The US told Japan it would be watching for any sign it was manipulating its currency downward, but Tokyo said it met no resistance to its policies at a meeting of G7 finance ministers which concluded yesterday.
As ministers and central bankers met on Friday in London, differences were also evident over whether to prioritize debt-cutting or promoting economic growth.
US Treasury Secretary Jack Lew said Japan had “growth issues” that needed to be dealt with, but that its attempts to stimulate its economy needed to stay within the bounds of international agreements to avoid competitive devaluations.
“I’m just going to refer back to the ground rules and the fact that we’ve made clear that we’ll keep an eye on that,” Lew told the CNBC business news channel.
The yen hit a four-year low against the US dollar on Friday, beyond the psychologically important ￥100 mark. It also trades at a three-year low against the euro.
The moves were driven in part by Japanese investors shifting into foreign bonds, a move that had been expected since the Bank of Japan unveiled a massive stimulus plan in January.
Tokyo insisted its tumbling yen was not a hot topic at the meeting of finance chiefs.
“Japan took bold monetary and fiscal action to end prolonged deflation, with the government and the Bank of Japan working far more closely together,” Japanese Finance Minister Taro Aso told reporters after hours of talks with fellow G7 ministers and central bankers.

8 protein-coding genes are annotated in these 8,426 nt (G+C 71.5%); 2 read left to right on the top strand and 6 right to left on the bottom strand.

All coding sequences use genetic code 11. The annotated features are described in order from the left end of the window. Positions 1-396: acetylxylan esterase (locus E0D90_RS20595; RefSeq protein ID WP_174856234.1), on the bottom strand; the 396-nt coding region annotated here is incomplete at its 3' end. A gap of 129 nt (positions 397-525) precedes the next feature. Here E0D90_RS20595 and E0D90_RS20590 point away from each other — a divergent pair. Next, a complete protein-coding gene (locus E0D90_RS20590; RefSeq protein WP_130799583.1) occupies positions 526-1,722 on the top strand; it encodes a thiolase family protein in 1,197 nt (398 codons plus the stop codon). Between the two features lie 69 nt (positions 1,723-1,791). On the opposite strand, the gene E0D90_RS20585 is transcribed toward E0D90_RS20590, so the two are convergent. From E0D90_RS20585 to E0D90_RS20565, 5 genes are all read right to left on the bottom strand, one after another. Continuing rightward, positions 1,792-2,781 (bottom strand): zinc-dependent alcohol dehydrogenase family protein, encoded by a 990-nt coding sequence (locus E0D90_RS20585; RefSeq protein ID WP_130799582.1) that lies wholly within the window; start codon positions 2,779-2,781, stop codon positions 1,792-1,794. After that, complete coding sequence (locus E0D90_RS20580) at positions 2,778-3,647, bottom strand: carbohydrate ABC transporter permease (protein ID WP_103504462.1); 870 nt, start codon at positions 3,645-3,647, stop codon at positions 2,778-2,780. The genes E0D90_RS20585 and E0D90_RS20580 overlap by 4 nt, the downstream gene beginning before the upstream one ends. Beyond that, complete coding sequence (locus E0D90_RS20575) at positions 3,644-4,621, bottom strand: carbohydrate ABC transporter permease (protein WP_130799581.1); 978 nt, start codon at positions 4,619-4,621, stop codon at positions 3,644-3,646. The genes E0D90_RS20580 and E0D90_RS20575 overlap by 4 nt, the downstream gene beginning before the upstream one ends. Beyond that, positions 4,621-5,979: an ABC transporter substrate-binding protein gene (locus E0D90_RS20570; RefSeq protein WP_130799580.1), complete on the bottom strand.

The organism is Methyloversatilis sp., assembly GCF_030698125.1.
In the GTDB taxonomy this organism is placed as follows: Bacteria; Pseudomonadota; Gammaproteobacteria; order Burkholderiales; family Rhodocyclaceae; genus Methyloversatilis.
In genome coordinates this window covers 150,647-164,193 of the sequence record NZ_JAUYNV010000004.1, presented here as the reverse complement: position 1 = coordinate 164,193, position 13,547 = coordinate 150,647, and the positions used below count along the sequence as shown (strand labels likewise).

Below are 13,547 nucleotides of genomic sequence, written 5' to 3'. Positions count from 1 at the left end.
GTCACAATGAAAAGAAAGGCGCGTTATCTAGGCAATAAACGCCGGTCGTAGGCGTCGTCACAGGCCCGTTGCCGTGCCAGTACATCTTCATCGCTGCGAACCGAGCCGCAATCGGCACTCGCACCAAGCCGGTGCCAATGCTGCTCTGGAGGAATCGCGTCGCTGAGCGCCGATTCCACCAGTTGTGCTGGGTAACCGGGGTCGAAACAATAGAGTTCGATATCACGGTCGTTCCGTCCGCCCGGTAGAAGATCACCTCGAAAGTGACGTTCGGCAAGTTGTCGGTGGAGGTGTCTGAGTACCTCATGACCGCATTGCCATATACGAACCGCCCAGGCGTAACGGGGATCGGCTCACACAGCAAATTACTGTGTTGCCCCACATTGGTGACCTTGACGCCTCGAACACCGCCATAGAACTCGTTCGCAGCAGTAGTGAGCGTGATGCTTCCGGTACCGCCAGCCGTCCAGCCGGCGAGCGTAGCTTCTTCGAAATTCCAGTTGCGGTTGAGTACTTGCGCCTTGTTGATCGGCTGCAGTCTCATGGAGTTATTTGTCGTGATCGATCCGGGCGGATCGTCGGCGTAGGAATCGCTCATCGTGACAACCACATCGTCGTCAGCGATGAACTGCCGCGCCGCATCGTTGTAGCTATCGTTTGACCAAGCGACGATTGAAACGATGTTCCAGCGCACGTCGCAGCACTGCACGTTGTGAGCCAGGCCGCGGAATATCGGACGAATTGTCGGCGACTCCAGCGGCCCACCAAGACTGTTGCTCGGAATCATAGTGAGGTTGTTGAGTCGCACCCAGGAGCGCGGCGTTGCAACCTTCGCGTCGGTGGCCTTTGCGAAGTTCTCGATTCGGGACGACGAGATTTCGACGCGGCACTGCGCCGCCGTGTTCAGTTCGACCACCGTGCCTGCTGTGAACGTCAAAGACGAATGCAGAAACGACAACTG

Policymakers are concerned Japan is engineering an export-led recovery that could hinder other regions’ ability to grow.
However, having urged Tokyo for years to do something to revive its economy, other world powers are not in a strong position to complain now that it is doing so. Then there is the fact that central banks such as the Federal Reserve and Bank of England have printed money in the way the Bank of Japan is.
“It is important that in line with the previous decisions at the G20 and IMF that there is no talk about currency wars,” EU Commissioner for Economic and Monetary Affairs Olli Rehn told reporters as he arrived at the summit. “There is discussion about how better to coordinate our economic policies.”
German Finance Minister Wolfgang Schaeuble said foreign exchange rates were on the agenda and that Japan had promised to take a cautious approach to the currency issue.
Participants welcomed the return to an informal G7 with no official communique. That could mean more robust debate than is generally aired at the meetings of the US, Germany, Japan, Britain, Italy, France and Canada.
A senior Japanese Finance Ministry official said Tokyo was honoring an agreement that monetary policy should focus on domestic objectives, not manipulating currencies.
As a result, Japan does not mind other countries monitoring its policies, the official said.